By Murielle Delaporte,
Published by Breaking Defense, 9 April 2021
PARIS: France led its first multinational military space exercise last month, with Germany, Italy and the US, marking the country’s effort to re-vamp its forces and operations to meet 21st century threats.
The exercise signals the French government’s intent to reach for a higher ‘orbit’ as a sovereign nation in order to be able to face any future space conflict. Up until now, Paris was a participant in US-led space wargames.
The ASTERX exercise, took place in Toulouse March 8-12. It was described by Gen. Michel Friedling, head of the French Space Command, as a ‘’stress test’’ for the country’s space command processes and systems. A tactical exercise meant to train and prepare space combatants, ASTERX simulated an international crisis with no less than 18 different space events and scenarios ranging from an attack on a French satellite to space debris threatening civilian populations to an adversary jamming of allied SATCOM.
Assessing future space operational needs through this kind of exercise is one of the first tasks for the government of French President Emmanuel Macron in its full speed effort launched in 2019 to overhaul the country’s space policy. The Covid pandemic has had a slight impact on that effort, postponing the launch of the military observation satellite CSO-2 spy satellite by a few months. (The satellite was launched in December from France’s spaceport in French Guiana, joining its sister CSO-1 in a 300km polar orbit.) By and large, the French military is moving apace in keeping with Paris’ determination to, at a minimum, keep its rank as the third international space power in an increasingly large and competitive club of nations.
Indeed, 2021 already is set to be an especially busy year for French military space activities and organizational reforms. Three major thrusts are underway.
Restructure Military Space Chain of Command.
Contrary to the US move to create a Space Force separate from the Air Force, France is developing an integrated French Air and Space Force (AAE for ‘’armée de l’Air et de l’Espace’’). The new combined force was officially stood up on Sept. 11, 2020 — a year after the French Ministry of the Armed Forces created a Space Command (CDE) to replace the 2010-established joint space command.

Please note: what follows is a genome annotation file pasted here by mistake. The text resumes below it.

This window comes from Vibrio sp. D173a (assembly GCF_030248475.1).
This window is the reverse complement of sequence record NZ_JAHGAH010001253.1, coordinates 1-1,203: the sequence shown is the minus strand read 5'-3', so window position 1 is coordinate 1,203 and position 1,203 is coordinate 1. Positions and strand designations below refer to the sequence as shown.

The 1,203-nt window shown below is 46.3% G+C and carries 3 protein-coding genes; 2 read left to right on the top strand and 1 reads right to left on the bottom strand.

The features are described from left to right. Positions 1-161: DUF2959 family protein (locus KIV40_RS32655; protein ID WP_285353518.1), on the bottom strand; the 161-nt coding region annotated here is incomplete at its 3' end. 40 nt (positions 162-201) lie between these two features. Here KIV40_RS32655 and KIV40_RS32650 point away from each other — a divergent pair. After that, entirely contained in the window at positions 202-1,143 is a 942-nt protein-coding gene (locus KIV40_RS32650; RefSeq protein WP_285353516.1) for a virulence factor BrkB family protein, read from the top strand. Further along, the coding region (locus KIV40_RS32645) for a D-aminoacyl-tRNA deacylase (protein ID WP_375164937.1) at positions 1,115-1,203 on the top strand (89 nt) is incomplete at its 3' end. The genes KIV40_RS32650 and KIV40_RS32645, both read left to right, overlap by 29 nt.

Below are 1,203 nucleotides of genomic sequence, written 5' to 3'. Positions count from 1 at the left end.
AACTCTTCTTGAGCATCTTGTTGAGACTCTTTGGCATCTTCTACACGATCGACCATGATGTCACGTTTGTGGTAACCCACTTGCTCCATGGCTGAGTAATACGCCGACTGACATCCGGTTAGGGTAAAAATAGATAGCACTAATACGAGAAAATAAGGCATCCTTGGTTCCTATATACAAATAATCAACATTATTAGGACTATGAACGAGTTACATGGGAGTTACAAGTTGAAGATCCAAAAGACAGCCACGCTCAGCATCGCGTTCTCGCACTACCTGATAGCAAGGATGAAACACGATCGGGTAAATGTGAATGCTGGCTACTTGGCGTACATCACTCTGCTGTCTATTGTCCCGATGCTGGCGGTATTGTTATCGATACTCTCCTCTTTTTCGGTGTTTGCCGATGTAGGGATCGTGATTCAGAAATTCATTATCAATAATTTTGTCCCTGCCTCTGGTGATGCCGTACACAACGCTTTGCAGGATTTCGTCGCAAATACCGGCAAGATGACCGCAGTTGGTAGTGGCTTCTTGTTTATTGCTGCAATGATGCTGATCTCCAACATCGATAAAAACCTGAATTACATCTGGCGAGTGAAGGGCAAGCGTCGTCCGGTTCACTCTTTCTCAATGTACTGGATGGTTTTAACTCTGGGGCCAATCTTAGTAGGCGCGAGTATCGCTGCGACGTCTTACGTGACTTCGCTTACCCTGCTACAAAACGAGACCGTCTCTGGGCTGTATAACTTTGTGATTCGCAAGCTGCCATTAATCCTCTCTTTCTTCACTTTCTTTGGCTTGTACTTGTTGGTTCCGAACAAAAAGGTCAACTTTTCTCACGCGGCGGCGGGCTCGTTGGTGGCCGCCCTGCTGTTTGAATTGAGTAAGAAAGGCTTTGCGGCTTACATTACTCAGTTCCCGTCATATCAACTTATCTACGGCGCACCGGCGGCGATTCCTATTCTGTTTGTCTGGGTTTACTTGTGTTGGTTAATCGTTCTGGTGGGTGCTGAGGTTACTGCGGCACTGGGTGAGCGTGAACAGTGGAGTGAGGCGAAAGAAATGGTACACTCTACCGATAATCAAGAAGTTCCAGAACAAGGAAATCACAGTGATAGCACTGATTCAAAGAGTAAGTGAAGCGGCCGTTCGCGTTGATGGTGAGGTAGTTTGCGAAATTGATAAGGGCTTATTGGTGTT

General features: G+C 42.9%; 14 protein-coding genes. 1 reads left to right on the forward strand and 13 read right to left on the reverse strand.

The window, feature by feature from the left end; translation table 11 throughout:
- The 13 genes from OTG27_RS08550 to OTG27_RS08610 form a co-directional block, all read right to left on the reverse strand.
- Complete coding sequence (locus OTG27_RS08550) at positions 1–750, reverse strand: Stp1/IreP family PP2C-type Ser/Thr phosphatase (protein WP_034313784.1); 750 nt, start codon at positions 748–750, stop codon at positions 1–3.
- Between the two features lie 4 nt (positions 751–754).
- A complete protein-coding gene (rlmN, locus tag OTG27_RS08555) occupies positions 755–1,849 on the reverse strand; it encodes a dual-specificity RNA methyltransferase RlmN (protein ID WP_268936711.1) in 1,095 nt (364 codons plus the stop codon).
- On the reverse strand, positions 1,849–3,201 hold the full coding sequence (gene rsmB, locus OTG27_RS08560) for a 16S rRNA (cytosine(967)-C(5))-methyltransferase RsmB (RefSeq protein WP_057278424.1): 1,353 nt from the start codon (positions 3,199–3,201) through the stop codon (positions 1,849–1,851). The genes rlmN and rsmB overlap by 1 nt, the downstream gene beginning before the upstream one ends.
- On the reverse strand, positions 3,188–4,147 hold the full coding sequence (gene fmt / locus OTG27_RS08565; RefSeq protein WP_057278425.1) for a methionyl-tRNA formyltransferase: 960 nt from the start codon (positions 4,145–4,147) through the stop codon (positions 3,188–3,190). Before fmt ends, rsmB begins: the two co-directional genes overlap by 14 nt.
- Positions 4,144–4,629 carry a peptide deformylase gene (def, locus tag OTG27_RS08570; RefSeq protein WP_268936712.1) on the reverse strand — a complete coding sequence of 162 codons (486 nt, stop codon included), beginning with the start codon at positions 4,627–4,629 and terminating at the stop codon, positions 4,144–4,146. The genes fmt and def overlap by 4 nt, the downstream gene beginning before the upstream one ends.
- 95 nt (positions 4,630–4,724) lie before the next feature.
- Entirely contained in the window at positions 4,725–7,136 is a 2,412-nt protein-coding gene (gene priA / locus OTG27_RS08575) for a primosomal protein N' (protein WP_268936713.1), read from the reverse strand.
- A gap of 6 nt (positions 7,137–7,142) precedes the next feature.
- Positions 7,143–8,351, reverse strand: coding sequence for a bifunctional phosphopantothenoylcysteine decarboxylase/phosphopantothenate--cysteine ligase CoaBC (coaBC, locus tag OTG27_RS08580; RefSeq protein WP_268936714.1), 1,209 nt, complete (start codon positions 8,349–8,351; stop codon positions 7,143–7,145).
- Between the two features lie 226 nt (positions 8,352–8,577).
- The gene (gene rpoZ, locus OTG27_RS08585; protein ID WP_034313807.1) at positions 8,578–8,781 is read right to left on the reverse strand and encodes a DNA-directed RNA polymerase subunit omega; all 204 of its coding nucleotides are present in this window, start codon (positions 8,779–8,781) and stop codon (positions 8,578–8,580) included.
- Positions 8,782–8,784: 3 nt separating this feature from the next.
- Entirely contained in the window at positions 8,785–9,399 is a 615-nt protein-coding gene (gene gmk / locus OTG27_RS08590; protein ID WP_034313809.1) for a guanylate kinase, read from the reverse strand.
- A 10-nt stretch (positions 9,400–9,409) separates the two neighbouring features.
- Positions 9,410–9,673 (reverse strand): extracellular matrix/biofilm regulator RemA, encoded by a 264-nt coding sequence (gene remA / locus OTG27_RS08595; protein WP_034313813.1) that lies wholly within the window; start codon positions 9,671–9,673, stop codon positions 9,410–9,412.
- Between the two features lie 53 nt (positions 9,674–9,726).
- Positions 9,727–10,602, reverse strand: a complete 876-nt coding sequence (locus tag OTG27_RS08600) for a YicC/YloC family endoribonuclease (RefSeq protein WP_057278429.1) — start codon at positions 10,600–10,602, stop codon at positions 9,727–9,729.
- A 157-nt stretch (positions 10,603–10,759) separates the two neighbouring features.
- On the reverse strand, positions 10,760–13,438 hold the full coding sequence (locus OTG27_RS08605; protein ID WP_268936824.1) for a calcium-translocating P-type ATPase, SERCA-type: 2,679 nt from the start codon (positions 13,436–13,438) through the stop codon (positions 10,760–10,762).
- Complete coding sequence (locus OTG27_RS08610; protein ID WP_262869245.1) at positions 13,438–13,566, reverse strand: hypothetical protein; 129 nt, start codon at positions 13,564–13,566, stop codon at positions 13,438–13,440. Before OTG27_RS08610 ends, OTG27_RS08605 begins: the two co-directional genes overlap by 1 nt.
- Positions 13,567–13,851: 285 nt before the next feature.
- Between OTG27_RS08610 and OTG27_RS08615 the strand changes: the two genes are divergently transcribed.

The AAE has now received its first officer, nicknamed “bébé espace” (literally space baby), directly assigned to a space position after graduation from France’s equivalent of the Air Force Academy. There currently are about 200 AAE personnel, spread among four different sites and centers – Paris (management), Toulouse (space operations, command and control), Lyon (a space situational awareness center called COSMOS) and an observation center called CMOS in Creil. The CDE plans to host 500 military staff by 2025 in a building of its own in Toulouse — for now, the command is co-located within France’s civil space agency, CNES.
Modernize Space Capabilities
The Defense Ministry (MoD) clearly is hoping to tap into the commercial space industry’s dynamism to be able to more rapidly develop modern capabilities.
In addition, the military activities of CNES — the space agency always has undertaken some dual-use operations, with about 12 percent of its budget now so oriented — keep growing.
For example, CNES will use the Ariane 5 heavy lift rocket to launch the first of two planned Syracuse IV military communications satellites, as well as the first of three planned Ceres signals intelligence. The next-generation Syracuse sats, being developed by an Airbus/Thales Alenia Space team, are scheduled for launch in 2022. A third satellite is projected for 2030. The first Ceres sat, built by Airbus Defence and Space, is slated for launch this year.
CNES is also going to participate in research under the recently designated ‘Yoda’ program — named after the tiny but mighty, lightsaber-wielding Jedi master in Star Wars — for the development of France’s ‘patrol’ nano-satellites. As announced by French Defense Minister Florence Parly, the patrol nanosats would identify on-orbit threats to France’s satellites and, if deemed necessary, disable them using an on-board laser. The MoD is now looking at flying a tiny demonstration satellite under the Yoda effort in 2023; and hopes to be able to orbit a larger one with initial operational capability by 2030, according to an October 2020 report by the National Defense and Armed Forces Commission of the French Parliament.
Pursue More Allied Cooperation
France considers international cooperation as vital for both France and Europe in order to face the ‘new front’ of space threats, but also as a means to gain new opportunities. Germany and Italy, as well as the United Kingdom, the United States, Canada, Australia and even India and Japan, are identified as key partners for France in the 2019 military space strategy. The US is considered by France a critical partner for space military operations — one of the reason why France officially joined a year ago Space Command’s Combined Space Operations Initiative.
In addition, NATO just approved Paris’ request to locate a new Center of Excellence for space in Toulouse. Planned for this summer, this center will welcome 42 experts – among which are 17 foreigners – in charge of doctrine, analysis, training and exercises.
ASTERX is therefore only the first of many military space exercises, including with international partners, to come. The name of the ground-breaking exercise is in fact a tribute to the very first satellite France put in orbit, called Asterix, in 1965. And both, of course, pay homage to the famous cartoon character all French children have grown up with since 1959: Astérix, a very stubborn chief of a Gallic village in the Roman era, whose inhabitants’ worst and constant fear is that the sky will fall on their heads … perhaps not such an irrational fear after all.
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